Reshaping [legal] spaces : from security to social cohesion in EU asylum policy

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Gardeweg, Gianna
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The societal construction of migration as a security problem (De Genova, 2017) has led to increasing human rights violations at the EU’s external borders. In light of the reforms underway in the Asylum Procedures Regulation and the Regulation on the Management of Asylum and Migration, the paper challenges the official justifications of EU asylum policy and puts forward two hypotheses: First, the measures taken by the EU to achieve security do not fulfil their proclaimed purpose, and second, they prevent residents from questioning and reshaping the path taken. In doing so, it pursues two goals: First, to support socio-spatial practitioners create spaces that promote societal equality, and second, to help actors in the legislative process understand the impact of their decisions and create laws that promote justice. To this end, the journey of a person from a West African country to the EU is followed from predeparture to post-arrival. In this way, ‘law-bricks’ – existing legislation when applied to space and people – that hinder the creation of just spaces are identified. The next step proposes a real-world lab to test an EUwide private sponsorship reception mechanism and to define evidence-based law amendment proposals that transform the current asylum system.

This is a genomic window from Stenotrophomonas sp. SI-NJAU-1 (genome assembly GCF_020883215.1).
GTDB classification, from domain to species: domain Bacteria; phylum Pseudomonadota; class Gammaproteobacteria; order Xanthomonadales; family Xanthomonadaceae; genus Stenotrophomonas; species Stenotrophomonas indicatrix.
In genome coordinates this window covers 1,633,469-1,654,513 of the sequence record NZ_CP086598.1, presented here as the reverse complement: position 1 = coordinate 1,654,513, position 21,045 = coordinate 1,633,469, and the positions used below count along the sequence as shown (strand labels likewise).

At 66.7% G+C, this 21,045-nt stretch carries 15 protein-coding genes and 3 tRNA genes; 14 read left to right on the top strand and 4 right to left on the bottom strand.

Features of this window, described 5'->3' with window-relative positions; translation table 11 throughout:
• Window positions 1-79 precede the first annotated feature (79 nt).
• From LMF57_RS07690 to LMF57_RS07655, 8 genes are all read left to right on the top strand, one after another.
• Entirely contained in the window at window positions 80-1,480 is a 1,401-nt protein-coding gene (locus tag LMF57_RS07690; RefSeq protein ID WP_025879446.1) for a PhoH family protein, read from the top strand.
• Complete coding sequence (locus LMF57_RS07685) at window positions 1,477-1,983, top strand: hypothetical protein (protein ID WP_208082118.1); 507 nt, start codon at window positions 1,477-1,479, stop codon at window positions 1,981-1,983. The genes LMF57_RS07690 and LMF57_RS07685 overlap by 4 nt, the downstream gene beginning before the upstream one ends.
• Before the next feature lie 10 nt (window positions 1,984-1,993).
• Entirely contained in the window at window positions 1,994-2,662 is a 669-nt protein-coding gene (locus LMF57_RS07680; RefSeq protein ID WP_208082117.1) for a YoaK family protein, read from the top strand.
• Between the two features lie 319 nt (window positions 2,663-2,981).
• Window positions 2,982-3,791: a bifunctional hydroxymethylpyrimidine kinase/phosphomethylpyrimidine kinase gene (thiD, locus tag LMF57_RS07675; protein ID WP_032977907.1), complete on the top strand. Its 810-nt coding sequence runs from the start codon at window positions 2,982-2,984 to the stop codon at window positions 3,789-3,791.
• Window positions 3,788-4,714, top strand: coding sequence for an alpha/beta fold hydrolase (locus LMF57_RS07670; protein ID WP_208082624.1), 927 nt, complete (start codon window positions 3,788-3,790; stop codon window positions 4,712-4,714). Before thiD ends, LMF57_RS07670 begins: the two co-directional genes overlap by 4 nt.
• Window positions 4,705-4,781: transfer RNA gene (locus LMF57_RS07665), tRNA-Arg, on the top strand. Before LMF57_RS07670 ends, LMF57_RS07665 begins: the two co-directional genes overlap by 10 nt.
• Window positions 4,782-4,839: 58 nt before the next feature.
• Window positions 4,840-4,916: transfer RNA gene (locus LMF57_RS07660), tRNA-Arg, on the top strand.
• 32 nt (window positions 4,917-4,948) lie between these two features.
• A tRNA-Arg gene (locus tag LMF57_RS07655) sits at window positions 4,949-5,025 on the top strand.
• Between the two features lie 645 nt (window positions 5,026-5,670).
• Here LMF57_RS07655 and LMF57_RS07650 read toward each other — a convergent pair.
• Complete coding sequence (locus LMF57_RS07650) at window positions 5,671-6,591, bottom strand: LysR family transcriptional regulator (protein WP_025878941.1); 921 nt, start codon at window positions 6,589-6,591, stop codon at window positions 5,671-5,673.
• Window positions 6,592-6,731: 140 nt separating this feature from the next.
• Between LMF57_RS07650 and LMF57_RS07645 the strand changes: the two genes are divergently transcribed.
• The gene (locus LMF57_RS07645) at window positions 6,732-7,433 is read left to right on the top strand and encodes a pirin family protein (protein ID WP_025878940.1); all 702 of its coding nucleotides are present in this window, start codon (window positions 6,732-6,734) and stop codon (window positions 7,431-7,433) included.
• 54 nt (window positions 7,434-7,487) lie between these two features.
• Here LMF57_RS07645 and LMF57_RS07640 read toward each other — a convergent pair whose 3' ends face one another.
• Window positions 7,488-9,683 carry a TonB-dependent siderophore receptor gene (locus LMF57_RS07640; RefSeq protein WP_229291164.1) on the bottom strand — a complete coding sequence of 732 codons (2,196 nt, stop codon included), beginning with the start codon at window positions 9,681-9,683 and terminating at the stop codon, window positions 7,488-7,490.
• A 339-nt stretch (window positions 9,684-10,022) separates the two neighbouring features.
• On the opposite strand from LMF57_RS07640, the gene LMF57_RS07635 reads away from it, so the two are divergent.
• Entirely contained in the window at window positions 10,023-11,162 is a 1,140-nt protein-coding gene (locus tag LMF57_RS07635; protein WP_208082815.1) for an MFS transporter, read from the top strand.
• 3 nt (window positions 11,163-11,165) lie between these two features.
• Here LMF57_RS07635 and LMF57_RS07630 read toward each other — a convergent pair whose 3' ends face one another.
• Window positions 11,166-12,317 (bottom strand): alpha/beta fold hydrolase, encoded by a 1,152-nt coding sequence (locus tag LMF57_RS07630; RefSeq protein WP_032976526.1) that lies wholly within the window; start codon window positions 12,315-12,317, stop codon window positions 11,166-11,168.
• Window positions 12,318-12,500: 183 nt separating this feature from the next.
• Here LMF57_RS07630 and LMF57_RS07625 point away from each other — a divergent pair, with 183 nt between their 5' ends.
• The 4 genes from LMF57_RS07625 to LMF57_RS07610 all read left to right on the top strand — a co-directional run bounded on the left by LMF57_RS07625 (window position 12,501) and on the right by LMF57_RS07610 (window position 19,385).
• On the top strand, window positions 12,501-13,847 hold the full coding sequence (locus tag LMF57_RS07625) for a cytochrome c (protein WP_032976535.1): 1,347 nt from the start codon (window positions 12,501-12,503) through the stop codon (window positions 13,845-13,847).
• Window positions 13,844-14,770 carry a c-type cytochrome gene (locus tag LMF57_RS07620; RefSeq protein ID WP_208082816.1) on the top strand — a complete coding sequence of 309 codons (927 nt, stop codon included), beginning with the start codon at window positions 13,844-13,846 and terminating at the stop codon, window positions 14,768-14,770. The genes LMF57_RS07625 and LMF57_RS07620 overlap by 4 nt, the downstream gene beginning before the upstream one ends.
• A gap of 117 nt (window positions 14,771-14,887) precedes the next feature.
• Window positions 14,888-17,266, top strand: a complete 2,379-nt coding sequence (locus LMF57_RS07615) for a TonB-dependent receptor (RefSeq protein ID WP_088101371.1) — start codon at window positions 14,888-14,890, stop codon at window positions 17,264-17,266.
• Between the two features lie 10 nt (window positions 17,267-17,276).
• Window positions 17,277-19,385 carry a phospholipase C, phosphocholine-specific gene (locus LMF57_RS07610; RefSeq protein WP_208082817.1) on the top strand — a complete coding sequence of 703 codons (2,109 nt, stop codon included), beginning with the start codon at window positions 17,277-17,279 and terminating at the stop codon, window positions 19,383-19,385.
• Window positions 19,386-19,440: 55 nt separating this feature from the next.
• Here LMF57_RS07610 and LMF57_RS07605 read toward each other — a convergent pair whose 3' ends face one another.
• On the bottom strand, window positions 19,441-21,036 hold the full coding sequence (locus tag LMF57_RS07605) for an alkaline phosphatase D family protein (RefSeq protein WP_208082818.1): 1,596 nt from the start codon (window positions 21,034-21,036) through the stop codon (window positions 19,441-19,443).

Second semester University: KU Leuven
European Union, migrations, asylum, security, migration policy, equality, social cohesion